Above all things: Germany’s car-sharing UberPop app has stirred passions and a legal challenge / Getty

Comes after company was criticised for teaming up with 'French escort service' for sexist promotion

One of Uber’s most senior executives has been forced to apologise after suggesting the car company should hire a team of researchers to dig up dirt on the “personal lives” and “families” of journalists who write negatively about the controversial car hire company.

Emil Michael made the comments with specific reference to a female reporter who has in the past written that she deleted her Uber app after the company teamed up with an apparent escort service in France.

At a high-profile dinner party attended by the actor Ed Norton and publisher Arianna Huffington, Michael was asked about such depictions of Uber in the media.

According to Buzzfeed News, the senior vice president of business suggested the company spend $1 million hiring four researchers and four journalists to investigate “your personal lives, your families” and discredit those behind the unfavourable reports.

Emil Michael, Uber's senior vice president of business

The female reporter, Sarah Lacy, wrote a column on her tech website PandoDaily accusing Uber of “sexism and misogyny” and not “respect[ing] us or priorit[sing] our safety”.

Michael reportedly responded by saying Lacy should be held “personally responsible” for any woman who also deleted her Uber app and was later sexually assaulted by a taxi driver.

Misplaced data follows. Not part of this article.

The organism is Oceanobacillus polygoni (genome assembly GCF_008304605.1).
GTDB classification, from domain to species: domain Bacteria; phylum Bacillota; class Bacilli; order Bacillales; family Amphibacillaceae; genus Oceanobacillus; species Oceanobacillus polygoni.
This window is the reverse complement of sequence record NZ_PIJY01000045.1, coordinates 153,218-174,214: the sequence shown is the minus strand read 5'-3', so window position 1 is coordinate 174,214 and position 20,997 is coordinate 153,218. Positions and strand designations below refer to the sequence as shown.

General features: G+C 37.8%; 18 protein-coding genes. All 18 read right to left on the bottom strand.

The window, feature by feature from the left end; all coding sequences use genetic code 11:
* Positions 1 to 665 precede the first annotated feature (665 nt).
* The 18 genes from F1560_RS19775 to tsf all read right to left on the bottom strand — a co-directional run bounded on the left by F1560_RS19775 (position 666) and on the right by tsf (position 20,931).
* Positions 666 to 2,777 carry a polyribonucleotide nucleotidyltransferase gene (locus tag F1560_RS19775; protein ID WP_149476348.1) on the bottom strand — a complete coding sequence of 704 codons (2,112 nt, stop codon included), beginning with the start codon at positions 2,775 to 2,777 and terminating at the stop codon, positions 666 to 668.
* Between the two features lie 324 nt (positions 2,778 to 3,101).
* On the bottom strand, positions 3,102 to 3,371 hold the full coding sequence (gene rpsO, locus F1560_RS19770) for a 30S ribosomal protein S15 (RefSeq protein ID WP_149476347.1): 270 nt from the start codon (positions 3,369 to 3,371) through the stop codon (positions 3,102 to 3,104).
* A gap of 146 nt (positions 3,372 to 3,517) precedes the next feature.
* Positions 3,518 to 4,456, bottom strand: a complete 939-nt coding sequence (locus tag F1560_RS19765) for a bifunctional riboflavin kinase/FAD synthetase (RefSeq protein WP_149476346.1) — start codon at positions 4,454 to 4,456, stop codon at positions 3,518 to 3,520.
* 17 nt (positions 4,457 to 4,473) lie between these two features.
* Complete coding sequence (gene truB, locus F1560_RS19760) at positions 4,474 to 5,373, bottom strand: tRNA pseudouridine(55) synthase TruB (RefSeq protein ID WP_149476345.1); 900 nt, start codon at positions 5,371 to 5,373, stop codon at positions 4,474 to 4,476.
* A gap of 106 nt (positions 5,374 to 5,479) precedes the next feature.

Screengrab showing the English-language version of the Avions de Chasse homepage, which featured in an Uber promotion earlier this year

The executive has since taken to Twitter to apologise for his comments, which according to Buzzfeed he believed were made off the record.

Writing to Lacy herself, Michael said: “I would like to apologize to you directly. My comments were wrong and I deeply regret them.

“Neither me nor my company would ever engage in such activities. Again, I apologize.”

Also on Twitter, Lacy said Michael had since called her to explain his comments “off record” – which she refused. “You threaten my family and you want to chat off record? Um no,” she wrote. She also shared a number of tweets from people saying they had joined her in deleting Uber from their phones.

A spokesperson for Uber told The Independent that the company “has not, does not and will not investigate journalists”. “Those remarks have no basis in the reality of our approach,” he said.

A statement from Michael, issued via Uber, said: “The remarks attributed to me at a private dinner – borne out of frustration during an informal debate over what I feel is sensationalistic media coverage of the company I am proud to work for – do not reflect my actual views and have no relation to the company’s views or approach. They were wrong no matter the circumstance and I regret them.”